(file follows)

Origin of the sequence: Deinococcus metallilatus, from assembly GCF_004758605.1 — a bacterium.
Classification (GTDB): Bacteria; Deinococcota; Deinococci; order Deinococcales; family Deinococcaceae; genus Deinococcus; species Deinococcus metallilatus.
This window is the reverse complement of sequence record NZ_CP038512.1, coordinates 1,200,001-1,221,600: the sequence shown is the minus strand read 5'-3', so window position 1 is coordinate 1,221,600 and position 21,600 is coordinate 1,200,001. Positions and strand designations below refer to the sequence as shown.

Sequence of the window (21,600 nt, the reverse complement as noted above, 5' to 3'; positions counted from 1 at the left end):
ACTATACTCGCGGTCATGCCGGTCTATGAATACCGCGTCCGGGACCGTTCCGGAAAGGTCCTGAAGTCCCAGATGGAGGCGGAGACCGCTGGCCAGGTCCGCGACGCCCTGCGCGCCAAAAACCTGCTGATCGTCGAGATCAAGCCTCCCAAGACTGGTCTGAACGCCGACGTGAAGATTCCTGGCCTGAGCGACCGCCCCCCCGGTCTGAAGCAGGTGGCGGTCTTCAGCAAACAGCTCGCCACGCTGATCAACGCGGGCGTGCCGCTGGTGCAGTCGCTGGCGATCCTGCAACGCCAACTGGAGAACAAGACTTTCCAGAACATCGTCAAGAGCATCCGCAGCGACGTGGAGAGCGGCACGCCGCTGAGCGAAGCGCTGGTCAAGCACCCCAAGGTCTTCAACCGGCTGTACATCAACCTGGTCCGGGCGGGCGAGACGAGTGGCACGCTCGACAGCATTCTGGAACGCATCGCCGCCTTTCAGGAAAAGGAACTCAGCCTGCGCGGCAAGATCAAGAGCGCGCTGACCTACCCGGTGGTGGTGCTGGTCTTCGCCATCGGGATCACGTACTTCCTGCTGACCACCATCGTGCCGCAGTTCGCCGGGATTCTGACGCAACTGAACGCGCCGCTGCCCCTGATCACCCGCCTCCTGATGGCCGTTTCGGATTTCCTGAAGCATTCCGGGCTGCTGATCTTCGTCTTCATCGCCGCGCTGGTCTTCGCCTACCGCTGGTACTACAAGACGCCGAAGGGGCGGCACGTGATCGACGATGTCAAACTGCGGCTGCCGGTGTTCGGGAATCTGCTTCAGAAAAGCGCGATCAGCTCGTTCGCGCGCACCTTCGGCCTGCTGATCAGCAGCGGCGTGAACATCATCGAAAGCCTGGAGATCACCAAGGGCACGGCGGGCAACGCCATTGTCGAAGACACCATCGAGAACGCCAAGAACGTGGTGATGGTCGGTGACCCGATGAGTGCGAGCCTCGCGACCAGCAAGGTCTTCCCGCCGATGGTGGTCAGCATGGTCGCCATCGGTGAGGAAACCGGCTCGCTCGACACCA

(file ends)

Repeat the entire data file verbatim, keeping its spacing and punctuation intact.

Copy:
Origin of the sequence: Deinococcus metallilatus, from assembly GCF_004758605.1 — a bacterium.
Classification (GTDB): Bacteria; Deinococcota; Deinococci; order Deinococcales; family Deinococcaceae; genus Deinococcus; species Deinococcus metallilatus.
This window is the reverse complement of sequence record NZ_CP038512.1, coordinates 1,200,001-1,221,600: the sequence shown is the minus strand read 5'-3', so window position 1 is coordinate 1,221,600 and position 21,600 is coordinate 1,200,001. Positions and strand designations below refer to the sequence as shown.

Sequence of the window (21,600 nt, the reverse complement as noted above, 5' to 3'; positions counted from 1 at the left end):
ACTATACTCGCGGTCATGCCGGTCTATGAATACCGCGTCCGGGACCGTTCCGGAAAGGTCCTGAAGTCCCAGATGGAGGCGGAGACCGCTGGCCAGGTCCGCGACGCCCTGCGCGCCAAAAACCTGCTGATCGTCGAGATCAAGCCTCCCAAGACTGGTCTGAACGCCGACGTGAAGATTCCTGGCCTGAGCGACCGCCCCCCCGGTCTGAAGCAGGTGGCGGTCTTCAGCAAACAGCTCGCCACGCTGATCAACGCGGGCGTGCCGCTGGTGCAGTCGCTGGCGATCCTGCAACGCCAACTGGAGAACAAGACTTTCCAGAACATCGTCAAGAGCATCCGCAGCGACGTGGAGAGCGGCACGCCGCTGAGCGAAGCGCTGGTCAAGCACCCCAAGGTCTTCAACCGGCTGTACATCAACCTGGTCCGGGCGGGCGAGACGAGTGGCACGCTCGACAGCATTCTGGAACGCATCGCCGCCTTTCAGGAAAAGGAACTCAGCCTGCGCGGCAAGATCAAGAGCGCGCTGACCTACCCGGTGGTGGTGCTGGTCTTCGCCATCGGGATCACGTACTTCCTGCTGACCACCATCGTGCCGCAGTTCGCCGGGATTCTGACGCAACTGAACGCGCCGCTGCCCCTGATCACCCGCCTCCTGATGGCCGTTTCGGATTTCCTGAAGCATTCCGGGCTGCTGATCTTCGTCTTCATCGCCGCGCTGGTCTTCGCCTACCGCTGGTACTACAAGACGCCGAAGGGGCGGCACGTGATCGACGATGTCAAACTGCGGCTGCCGGTGTTCGGGAATCTGCTTCAGAAAAGCGCGATCAGCTCGTTCGCGCGCACCTTCGGCCTGCTGATCAGCAGCGGCGTGAACATCATCGAAAGCCTGGAGATCACCAAGGGCACGGCGGGCAACGCCATTGTCGAAGACACCATCGAGAACGCCAAGAACGTGGTGATGGTCGGTGACCCGATGAGTGCGAGCCTCGCGACCAGCAAGGTCTTCCCGCCGATGGTGGTCAGCATGGTCGCCATCGGTGAGGAAACCGGCTCGCTCGACACCA